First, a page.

Processing.js array initialization

Just the other day I fixed a bug for processing.js, where creating an array and initializing it at the same time would crash the parser. What was happening was, code like this:

float[] baz;
baz = new float[] {1.0, 2.5};

when parsed, “new float[]” would be converted to “new ArrayList[]” then “{1.0, 2.5};” would get tacked onto the end, and it shouldn’t. “new ArrayList[]” is only for creating an empty array, without initializing it. If you want to initialize, you want the JavaScript to look like this:

baz = [1.0, 2.5];

notice how I no longer use new ArrayList. ArrayList just isn’t setup for initialization that I could see, but the above method works.

Anyway, I got all this working fine and dandy here.

When the parser came across something with the word “new\s(\w)” which translates to “new” + whitespace + any word, it would package it all up, what I did was added a check for the array contents, ie. everything inside {} it even worked for 2D arrays and beyond. I would then simply replace the whole thing with the array initialization, and later in the parser it would be changed from {} to []. So, whatever the array was, {{1.2, 2.1}, {7.6, 8.8}} for a 2D array, would just replace all {}’s with []. The problem was, and I didn’t notice this until after the patch was submitted, noticed it on the train ride home, was that two arrays can be declared on one line. Sometimes things like this just slip everyone’s minds, there are so many ins and outs of a language, and to translate one language to another you have to have good attention to detail. So, something like this:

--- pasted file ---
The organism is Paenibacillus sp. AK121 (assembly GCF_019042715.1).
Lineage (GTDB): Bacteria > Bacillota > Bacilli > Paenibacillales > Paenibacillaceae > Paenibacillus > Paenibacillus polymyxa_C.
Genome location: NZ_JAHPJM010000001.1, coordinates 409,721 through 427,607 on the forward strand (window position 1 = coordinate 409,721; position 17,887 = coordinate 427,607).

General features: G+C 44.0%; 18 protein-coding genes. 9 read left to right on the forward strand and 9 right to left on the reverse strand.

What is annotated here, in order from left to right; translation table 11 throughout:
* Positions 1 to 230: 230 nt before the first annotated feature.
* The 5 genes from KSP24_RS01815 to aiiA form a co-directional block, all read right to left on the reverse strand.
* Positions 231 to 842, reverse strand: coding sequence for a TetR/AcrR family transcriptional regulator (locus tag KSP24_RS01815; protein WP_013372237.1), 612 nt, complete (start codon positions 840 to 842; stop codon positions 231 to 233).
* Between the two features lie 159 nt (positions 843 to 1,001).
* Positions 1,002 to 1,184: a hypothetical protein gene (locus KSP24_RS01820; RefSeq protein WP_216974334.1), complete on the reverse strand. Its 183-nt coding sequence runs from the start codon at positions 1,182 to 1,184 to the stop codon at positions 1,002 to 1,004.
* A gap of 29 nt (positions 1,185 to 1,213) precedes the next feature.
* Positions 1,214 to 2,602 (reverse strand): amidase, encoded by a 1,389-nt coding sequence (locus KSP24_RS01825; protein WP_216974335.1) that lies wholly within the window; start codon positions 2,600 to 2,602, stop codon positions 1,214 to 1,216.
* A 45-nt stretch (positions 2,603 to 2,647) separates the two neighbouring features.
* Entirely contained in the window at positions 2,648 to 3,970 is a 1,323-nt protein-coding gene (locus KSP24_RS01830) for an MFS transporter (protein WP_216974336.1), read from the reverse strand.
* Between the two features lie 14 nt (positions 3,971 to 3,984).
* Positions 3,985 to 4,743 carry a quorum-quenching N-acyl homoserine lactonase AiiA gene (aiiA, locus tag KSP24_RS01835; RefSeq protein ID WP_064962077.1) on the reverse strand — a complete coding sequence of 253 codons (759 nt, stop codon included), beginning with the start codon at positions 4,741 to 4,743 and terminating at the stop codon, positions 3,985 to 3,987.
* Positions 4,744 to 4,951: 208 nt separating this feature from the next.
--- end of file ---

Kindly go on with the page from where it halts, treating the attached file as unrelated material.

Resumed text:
baz = new float[][] {{1.0, 2.0}, {3.0, 4.0}}; baz2 = new float[][] {{1.0, 2.0}, {3.0, 4.5}};

would break my fix. It would gobble up the whooole thing into one, and the second “new” would get lost, and cause a syntax error. the fix was pretty easy, and I fixed it one the same train I thought of it on. All I had to do was eat all {}’s and everything inside of them until I hit the semi-colon, then stop! the stop is important, and the part I was lacking before. Before I would gobble it all up until I hit the last semi-colon, so, it was greedy.

Here is the fix. Also, I’ll be fitting this work into my 0.2 release as it’s so very close.

Something else I noticed today (hijacking my own blog post here) working in Processing.js has a pretty big advantage over working in other open source projects. We are a community of developers, so when someone finds a bug, half the time, most of the work in finding the bug is done for us, because the person that found the bug can read the code, and reduce it to a acceptable level of code. But, in a project like Firefox, when a user finds a bug, it might just be a description of what they were doing at the time, and that it crashed. Which is an interesting aspect maybe some of the other members of the processing.js team might not of considered, yet.


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